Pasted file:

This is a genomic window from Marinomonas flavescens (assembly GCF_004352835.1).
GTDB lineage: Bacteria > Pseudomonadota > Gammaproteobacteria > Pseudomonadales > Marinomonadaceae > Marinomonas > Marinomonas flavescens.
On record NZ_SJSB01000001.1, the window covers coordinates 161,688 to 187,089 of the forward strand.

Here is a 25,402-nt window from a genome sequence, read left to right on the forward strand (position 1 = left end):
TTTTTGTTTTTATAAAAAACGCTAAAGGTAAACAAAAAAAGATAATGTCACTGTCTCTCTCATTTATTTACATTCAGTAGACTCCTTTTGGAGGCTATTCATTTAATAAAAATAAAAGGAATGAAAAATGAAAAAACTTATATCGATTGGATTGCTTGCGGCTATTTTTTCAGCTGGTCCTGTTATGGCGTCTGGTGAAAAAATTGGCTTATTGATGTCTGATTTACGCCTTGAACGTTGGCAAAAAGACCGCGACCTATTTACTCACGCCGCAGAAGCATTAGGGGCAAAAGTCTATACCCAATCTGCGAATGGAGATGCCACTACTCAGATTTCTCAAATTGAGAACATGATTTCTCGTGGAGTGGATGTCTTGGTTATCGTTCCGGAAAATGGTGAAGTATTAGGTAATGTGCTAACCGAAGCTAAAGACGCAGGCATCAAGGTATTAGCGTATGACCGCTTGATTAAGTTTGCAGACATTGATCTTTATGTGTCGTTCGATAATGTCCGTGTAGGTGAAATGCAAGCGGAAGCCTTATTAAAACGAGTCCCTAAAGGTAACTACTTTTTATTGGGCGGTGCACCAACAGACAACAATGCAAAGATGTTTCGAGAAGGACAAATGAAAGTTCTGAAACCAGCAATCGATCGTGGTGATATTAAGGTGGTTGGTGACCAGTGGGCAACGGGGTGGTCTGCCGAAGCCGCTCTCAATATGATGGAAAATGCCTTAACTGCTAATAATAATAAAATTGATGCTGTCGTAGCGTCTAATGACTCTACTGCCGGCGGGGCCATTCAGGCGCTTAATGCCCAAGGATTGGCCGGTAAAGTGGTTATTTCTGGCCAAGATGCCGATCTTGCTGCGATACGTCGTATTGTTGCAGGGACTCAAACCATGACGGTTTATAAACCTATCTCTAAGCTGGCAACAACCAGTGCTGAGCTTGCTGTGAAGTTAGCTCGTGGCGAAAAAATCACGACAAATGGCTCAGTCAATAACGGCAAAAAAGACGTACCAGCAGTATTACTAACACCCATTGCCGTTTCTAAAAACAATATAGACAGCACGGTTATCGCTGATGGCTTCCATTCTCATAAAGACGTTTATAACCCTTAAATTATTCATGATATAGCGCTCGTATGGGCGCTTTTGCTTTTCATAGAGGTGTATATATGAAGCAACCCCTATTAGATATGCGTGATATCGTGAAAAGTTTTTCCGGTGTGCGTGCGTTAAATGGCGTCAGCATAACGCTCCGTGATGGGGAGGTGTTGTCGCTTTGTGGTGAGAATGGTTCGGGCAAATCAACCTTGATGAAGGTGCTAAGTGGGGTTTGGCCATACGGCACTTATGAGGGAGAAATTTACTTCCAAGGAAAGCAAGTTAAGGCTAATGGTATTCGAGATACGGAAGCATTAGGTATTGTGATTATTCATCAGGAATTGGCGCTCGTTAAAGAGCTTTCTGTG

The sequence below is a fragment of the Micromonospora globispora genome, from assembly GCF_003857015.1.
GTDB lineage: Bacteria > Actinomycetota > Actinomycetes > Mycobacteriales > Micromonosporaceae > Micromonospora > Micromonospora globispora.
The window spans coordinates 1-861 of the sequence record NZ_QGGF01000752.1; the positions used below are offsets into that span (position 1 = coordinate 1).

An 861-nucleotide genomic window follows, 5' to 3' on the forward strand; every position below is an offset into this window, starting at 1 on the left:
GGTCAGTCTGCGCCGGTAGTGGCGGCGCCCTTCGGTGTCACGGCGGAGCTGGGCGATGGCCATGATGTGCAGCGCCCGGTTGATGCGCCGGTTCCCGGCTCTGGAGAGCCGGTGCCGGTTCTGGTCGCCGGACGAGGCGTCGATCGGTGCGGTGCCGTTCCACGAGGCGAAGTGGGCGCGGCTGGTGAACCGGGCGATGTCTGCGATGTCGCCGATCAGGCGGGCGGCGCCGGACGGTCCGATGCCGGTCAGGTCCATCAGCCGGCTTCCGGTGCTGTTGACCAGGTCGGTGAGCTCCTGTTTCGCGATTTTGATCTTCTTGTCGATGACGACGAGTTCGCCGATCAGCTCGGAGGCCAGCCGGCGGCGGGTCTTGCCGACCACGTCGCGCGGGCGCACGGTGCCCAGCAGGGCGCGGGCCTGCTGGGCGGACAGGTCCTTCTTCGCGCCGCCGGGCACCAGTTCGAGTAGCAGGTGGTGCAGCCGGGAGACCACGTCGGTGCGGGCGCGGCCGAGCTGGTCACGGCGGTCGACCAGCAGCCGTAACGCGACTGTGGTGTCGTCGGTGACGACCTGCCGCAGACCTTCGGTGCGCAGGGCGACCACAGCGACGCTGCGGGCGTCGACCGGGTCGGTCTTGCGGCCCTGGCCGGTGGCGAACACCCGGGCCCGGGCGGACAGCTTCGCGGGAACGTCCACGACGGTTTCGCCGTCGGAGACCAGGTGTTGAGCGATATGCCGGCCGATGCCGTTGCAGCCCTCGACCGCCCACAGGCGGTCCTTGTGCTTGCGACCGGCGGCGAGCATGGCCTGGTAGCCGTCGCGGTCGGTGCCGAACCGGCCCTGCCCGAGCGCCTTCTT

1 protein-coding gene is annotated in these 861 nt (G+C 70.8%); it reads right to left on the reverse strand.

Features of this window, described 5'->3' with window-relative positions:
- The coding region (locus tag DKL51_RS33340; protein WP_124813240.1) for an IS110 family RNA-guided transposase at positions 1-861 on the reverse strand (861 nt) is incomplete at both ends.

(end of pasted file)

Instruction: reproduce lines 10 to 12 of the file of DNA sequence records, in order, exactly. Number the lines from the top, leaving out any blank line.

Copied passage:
GGTCAGTCTGCGCCGGTAGTGGCGGCGCCCTTCGGTGTCACGGCGGAGCTGGGCGATGGCCATGATGTGCAGCGCCCGGTTGATGCGCCGGTTCCCGGCTCTGGAGAGCCGGTGCCGGTTCTGGTCGCCGGACGAGGCGTCGATCGGTGCGGTGCCGTTCCACGAGGCGAAGTGGGCGCGGCTGGTGAACCGGGCGATGTCTGCGATGTCGCCGATCAGGCGGGCGGCGCCGGACGGTCCGATGCCGGTCAGGTCCATCAGCCGGCTTCCGGTGCTGTTGACCAGGTCGGTGAGCTCCTGTTTCGCGATTTTGATCTTCTTGTCGATGACGACGAGTTCGCCGATCAGCTCGGAGGCCAGCCGGCGGCGGGTCTTGCCGACCACGTCGCGCGGGCGCACGGTGCCCAGCAGGGCGCGGGCCTGCTGGGCGGACAGGTCCTTCTTCGCGCCGCCGGGCACCAGTTCGAGTAGCAGGTGGTGCAGCCGGGAGACCACGTCGGTGCGGGCGCGGCCGAGCTGGTCACGGCGGTCGACCAGCAGCCGTAACGCGACTGTGGTGTCGTCGGTGACGACCTGCCGCAGACCTTCGGTGCGCAGGGCGACCACAGCGACGCTGCGGGCGTCGACCGGGTCGGTCTTGCGGCCCTGGCCGGTGGCGAACACCCGGGCCCGGGCGGACAGCTTCGCGGGAACGTCCACGACGGTTTCGCCGTCGGAGACCAGGTGTTGAGCGATATGCCGGCCGATGCCGTTGCAGCCCTCGACCGCCCACAGGCGGTCCTTGTGCTTGCGACCGGCGGCGAGCATGGCCTGGTAGCCGTCGCGGTCGGTGCCGAACCGGCCCTGCCCGAGCGCCTTCTT

1 protein-coding gene is annotated in these 861 nt (G+C 70.8%); it reads right to left on the reverse strand.

Features of this window, described 5'->3' with window-relative positions: